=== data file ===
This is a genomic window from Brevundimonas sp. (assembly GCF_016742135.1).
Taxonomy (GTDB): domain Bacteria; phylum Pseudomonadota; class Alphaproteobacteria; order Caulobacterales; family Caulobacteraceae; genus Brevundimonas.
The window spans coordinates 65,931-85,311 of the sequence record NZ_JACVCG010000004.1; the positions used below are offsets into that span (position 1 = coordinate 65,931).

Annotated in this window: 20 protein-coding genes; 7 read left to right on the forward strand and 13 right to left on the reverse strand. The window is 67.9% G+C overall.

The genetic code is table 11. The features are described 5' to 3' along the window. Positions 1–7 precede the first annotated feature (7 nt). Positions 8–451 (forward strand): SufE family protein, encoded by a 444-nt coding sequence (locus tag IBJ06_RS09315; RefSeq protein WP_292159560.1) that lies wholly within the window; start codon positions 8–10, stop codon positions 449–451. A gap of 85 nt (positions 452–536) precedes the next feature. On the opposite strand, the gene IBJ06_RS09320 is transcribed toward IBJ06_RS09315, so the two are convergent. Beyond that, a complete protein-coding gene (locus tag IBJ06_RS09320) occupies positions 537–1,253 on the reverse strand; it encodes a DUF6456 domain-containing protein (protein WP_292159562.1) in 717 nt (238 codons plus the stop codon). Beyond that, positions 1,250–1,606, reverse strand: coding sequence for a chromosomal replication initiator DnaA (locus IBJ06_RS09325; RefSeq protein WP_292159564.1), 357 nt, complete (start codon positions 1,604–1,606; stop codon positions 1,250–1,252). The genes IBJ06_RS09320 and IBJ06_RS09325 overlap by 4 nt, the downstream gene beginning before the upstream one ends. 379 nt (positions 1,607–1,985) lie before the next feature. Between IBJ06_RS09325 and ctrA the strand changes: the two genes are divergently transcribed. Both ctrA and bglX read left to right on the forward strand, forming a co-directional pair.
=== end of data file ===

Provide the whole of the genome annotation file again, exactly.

This is a genomic window from Brevundimonas sp. (assembly GCF_016742135.1).
Taxonomy (GTDB): domain Bacteria; phylum Pseudomonadota; class Alphaproteobacteria; order Caulobacterales; family Caulobacteraceae; genus Brevundimonas.
The window spans coordinates 65,931-85,311 of the sequence record NZ_JACVCG010000004.1; the positions used below are offsets into that span (position 1 = coordinate 65,931).

Annotated in this window: 20 protein-coding genes; 7 read left to right on the forward strand and 13 right to left on the reverse strand. The window is 67.9% G+C overall.

The genetic code is table 11. The features are described 5' to 3' along the window. Positions 1–7 precede the first annotated feature (7 nt). Positions 8–451 (forward strand): SufE family protein, encoded by a 444-nt coding sequence (locus tag IBJ06_RS09315; RefSeq protein WP_292159560.1) that lies wholly within the window; start codon positions 8–10, stop codon positions 449–451. A gap of 85 nt (positions 452–536) precedes the next feature. On the opposite strand, the gene IBJ06_RS09320 is transcribed toward IBJ06_RS09315, so the two are convergent. Beyond that, a complete protein-coding gene (locus tag IBJ06_RS09320) occupies positions 537–1,253 on the reverse strand; it encodes a DUF6456 domain-containing protein (protein WP_292159562.1) in 717 nt (238 codons plus the stop codon). Beyond that, positions 1,250–1,606, reverse strand: coding sequence for a chromosomal replication initiator DnaA (locus IBJ06_RS09325; RefSeq protein WP_292159564.1), 357 nt, complete (start codon positions 1,604–1,606; stop codon positions 1,250–1,252). The genes IBJ06_RS09320 and IBJ06_RS09325 overlap by 4 nt, the downstream gene beginning before the upstream one ends. 379 nt (positions 1,607–1,985) lie before the next feature. Between IBJ06_RS09325 and ctrA the strand changes: the two genes are divergently transcribed. Both ctrA and bglX read left to right on the forward strand, forming a co-directional pair.